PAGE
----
Comments about ‘LDS Church condemns past racism 'inside and outside the church'’

Return to article »

Published: Wednesday, Feb. 29 2012 2:00 p.m. MST

  • Oldest first
  • Newest first
  • Most recommended
Miami Area, Fl

Many comments have touched on the real issue.

There are many religions out there.

Most, if not all have good intentions. Most of their leaders are intelligent, caring people who do the best that they can.

But, they are men and man is fallible.

When you hold these men apart from others and claim that they get their guidance directly from God, then you have created an expectation that their leadership and guidance should be far superior to that of the average man.

Allowing Blacks into the priesthood in 1978 was not exactly a big stretch when you look at the societal issues of the time.

Ending polygamy was fairly predictable, given the circumstances.

It would appear that the leaders of the LDS church were decent, wise men who made fairly predictable decisions based on the times in which they lived.

So, I don't fault them, but it is difficult to conclude that they were getting any special guidance from above.

Ogden, UT

"It would appear that the leaders of the LDS church were decent, wise men who made fairly predictable decisions based on the times in which they lived.

So, I don't fault them, but it is difficult to conclude that they were getting any special guidance from above."

Bingo. Big time. When you are claiming prophetic revelation, you are setting an extremely high bar in which any future redaction will be viewed very critically.

Charlottesville, VA

I suspect that Prof. Bott was trying to explain the thinking of many Mormons prior to 1978--and naively not realizing how crucial it is, when speaking to the media, to emphasize that these views are NOT his own.

Bill in Nebraska
Maryville, MO

Joe Blow: That is the problem with so many people. They think everything said from a prophet of the Lord is revelation. It is up to the individual to make that decision. There are things that were said over the pulpit 150 years ago that has no bearing on the Church of Jesus Christ of Latter-Day Saints today. Much of what was stated to have been said by Brigham Young and others are more or less second and third party statements. Some of their statements are most likely true but when you have a person at a conference saying well Brigham Young said this today, then another person writes it, then another person, the comments change into something that really was never said or misinterpreted. As Elder McConkie so vividly stated, that he and Brigham Young got it wrong, when the Priesthood was given to all worthy males shows that not always something said is overly true. However, with todays insights with television and such, much of those comments can be seen in a different light.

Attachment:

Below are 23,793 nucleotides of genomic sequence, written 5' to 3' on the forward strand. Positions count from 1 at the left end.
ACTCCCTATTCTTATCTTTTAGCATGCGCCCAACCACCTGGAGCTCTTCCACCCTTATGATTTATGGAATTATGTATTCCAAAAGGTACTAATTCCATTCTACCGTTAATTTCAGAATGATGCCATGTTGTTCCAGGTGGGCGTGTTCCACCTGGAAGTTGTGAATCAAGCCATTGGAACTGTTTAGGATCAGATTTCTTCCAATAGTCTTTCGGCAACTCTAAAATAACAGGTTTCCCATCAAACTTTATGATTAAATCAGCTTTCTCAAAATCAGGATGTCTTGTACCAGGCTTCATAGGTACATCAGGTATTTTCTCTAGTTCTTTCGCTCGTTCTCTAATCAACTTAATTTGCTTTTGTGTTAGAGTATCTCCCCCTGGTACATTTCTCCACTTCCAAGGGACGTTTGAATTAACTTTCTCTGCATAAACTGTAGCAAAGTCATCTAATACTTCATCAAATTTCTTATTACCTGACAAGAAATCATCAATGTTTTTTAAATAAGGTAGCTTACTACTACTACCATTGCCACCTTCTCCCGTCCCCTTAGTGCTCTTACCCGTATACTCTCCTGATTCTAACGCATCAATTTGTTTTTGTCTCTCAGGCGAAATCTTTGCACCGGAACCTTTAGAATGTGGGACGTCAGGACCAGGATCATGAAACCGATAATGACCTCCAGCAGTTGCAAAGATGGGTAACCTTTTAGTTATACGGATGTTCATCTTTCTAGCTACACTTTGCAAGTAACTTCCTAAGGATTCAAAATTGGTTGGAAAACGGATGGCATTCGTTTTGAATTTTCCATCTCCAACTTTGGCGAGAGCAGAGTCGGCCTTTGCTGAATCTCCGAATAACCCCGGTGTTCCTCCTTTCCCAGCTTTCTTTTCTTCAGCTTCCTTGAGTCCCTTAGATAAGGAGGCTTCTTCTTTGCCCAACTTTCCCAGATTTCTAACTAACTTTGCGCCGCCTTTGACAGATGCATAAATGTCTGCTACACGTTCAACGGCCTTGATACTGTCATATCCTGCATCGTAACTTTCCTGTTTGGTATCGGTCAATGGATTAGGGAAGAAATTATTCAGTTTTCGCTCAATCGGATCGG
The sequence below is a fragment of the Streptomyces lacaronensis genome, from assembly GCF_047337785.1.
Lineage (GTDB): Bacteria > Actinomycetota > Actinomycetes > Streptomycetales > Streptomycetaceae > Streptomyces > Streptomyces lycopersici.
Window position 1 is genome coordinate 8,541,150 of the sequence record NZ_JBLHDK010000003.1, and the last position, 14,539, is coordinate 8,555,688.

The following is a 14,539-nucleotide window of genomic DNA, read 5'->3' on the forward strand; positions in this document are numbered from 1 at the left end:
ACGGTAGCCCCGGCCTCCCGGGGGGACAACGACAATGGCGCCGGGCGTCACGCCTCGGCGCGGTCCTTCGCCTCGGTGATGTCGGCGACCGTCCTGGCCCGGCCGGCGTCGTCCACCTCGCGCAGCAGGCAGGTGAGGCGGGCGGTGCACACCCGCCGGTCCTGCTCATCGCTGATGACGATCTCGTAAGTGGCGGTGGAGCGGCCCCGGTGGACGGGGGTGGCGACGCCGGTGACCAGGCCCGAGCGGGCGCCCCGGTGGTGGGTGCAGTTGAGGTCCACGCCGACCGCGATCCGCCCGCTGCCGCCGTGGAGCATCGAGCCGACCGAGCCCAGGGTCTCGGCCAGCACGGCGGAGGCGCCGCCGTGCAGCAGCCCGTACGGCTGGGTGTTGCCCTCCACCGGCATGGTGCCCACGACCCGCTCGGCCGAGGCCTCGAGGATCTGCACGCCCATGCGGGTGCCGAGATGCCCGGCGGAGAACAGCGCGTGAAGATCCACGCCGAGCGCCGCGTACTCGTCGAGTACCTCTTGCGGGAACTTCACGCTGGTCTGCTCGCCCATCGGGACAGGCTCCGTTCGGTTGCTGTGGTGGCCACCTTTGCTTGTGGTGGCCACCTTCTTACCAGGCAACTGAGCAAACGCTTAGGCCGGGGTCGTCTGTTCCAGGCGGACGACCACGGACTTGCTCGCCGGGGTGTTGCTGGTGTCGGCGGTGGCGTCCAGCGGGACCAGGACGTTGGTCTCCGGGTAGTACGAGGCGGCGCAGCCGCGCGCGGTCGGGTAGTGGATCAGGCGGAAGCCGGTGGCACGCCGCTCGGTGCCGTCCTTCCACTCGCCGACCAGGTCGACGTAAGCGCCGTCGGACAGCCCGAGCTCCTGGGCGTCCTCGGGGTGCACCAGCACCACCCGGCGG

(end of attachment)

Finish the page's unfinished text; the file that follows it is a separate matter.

I have my own opinion of the Priesthood and I hold to that. It is mine and only mine but it amoounts to the only thing that is reasonable. If the Church was to grow as it was, then I firmly believe the Lord set his hand, knowing full well when the time was right that it could be changed. Remember it was a practice, not doctrine.

Murray, Utah

"Should have asked befor 1978"

How do you know the question of blacks getting the priesthood wasn't asked before 1978 and the prophets who asked were told no, not yet?


To simply dismiss the explanation of a practice that for 100 years disenfranchised a whole class of people from participating in holding the priesthood by saying we really don't know when or why it was started is just ridiculous. We deserve a better explanation.
The "Statement" is vague and begs more questions than it answers.
At best we are left thinking that if a dumb policy (that is not doctrine and hurts people) somehow begins, it may be blindly and unquestioningly followed by decades. Obedience seems to have trumped common sense.

Provo, UT

Joe, you make some good points, but whiffed on the primary concept here. The LDS Church makes a fairly unusual assertion - that it is THE true church of Jesus Christ, instituted and founded by God and therefore recognized as the sole organization that is authorized to formally represent God on earth.

Obviously that is a pretty major and attention-getting claim. Furthermore, it is an either-or proposition. If a church sets itself up as the only true Church, it loses all credibility if that is not so. If the church really is God's true church, then it will be so - especially given the Mormon concept of God.

When you think about it, the only way to really know the truth about the Church is through the Book of Mormon test. If the Book of Mormon is actually the Word of God, that validates Joseph Smith's prophetic calling, which also substantiates the church as the Church of God. If the church really is God's own, then He dictates how it should be run and administered. If the men He calls to oversee His work are imperfect, that's God's problem, not mine. I don't call them, but I do promise to follow them, trusting in the promise that my obedience will be justified. Now, of course, whether Brigham Young espoused racist beliefs as doctrine, that doesn't affect me personally. If it created a negative impact on 19th century black people, that too is God's problem and it will be up to Him to make it good for them.